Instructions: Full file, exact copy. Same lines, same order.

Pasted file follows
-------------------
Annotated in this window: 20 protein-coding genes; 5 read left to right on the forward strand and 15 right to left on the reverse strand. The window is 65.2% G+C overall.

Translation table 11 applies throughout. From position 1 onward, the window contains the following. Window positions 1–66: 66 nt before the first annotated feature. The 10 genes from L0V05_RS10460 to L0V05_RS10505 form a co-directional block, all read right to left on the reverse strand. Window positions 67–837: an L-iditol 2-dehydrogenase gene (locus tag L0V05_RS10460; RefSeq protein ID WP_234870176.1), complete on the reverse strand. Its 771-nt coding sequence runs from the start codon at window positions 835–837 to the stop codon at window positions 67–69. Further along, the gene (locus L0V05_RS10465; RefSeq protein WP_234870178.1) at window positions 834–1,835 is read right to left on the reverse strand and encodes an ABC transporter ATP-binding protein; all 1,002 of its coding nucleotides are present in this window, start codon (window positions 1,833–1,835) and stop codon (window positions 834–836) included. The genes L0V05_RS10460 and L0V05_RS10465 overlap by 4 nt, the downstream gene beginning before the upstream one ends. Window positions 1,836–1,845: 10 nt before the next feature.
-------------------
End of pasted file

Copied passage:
Annotated in this window: 20 protein-coding genes; 5 read left to right on the forward strand and 15 right to left on the reverse strand. The window is 65.2% G+C overall.

Translation table 11 applies throughout. From position 1 onward, the window contains the following. Window positions 1–66: 66 nt before the first annotated feature. The 10 genes from L0V05_RS10460 to L0V05_RS10505 form a co-directional block, all read right to left on the reverse strand. Window positions 67–837: an L-iditol 2-dehydrogenase gene (locus tag L0V05_RS10460; RefSeq protein ID WP_234870176.1), complete on the reverse strand. Its 771-nt coding sequence runs from the start codon at window positions 835–837 to the stop codon at window positions 67–69. Further along, the gene (locus L0V05_RS10465; RefSeq protein WP_234870178.1) at window positions 834–1,835 is read right to left on the reverse strand and encodes an ABC transporter ATP-binding protein; all 1,002 of its coding nucleotides are present in this window, start codon (window positions 1,833–1,835) and stop codon (window positions 834–836) included. The genes L0V05_RS10460 and L0V05_RS10465 overlap by 4 nt, the downstream gene beginning before the upstream one ends. Window positions 1,836–1,845: 10 nt before the next feature.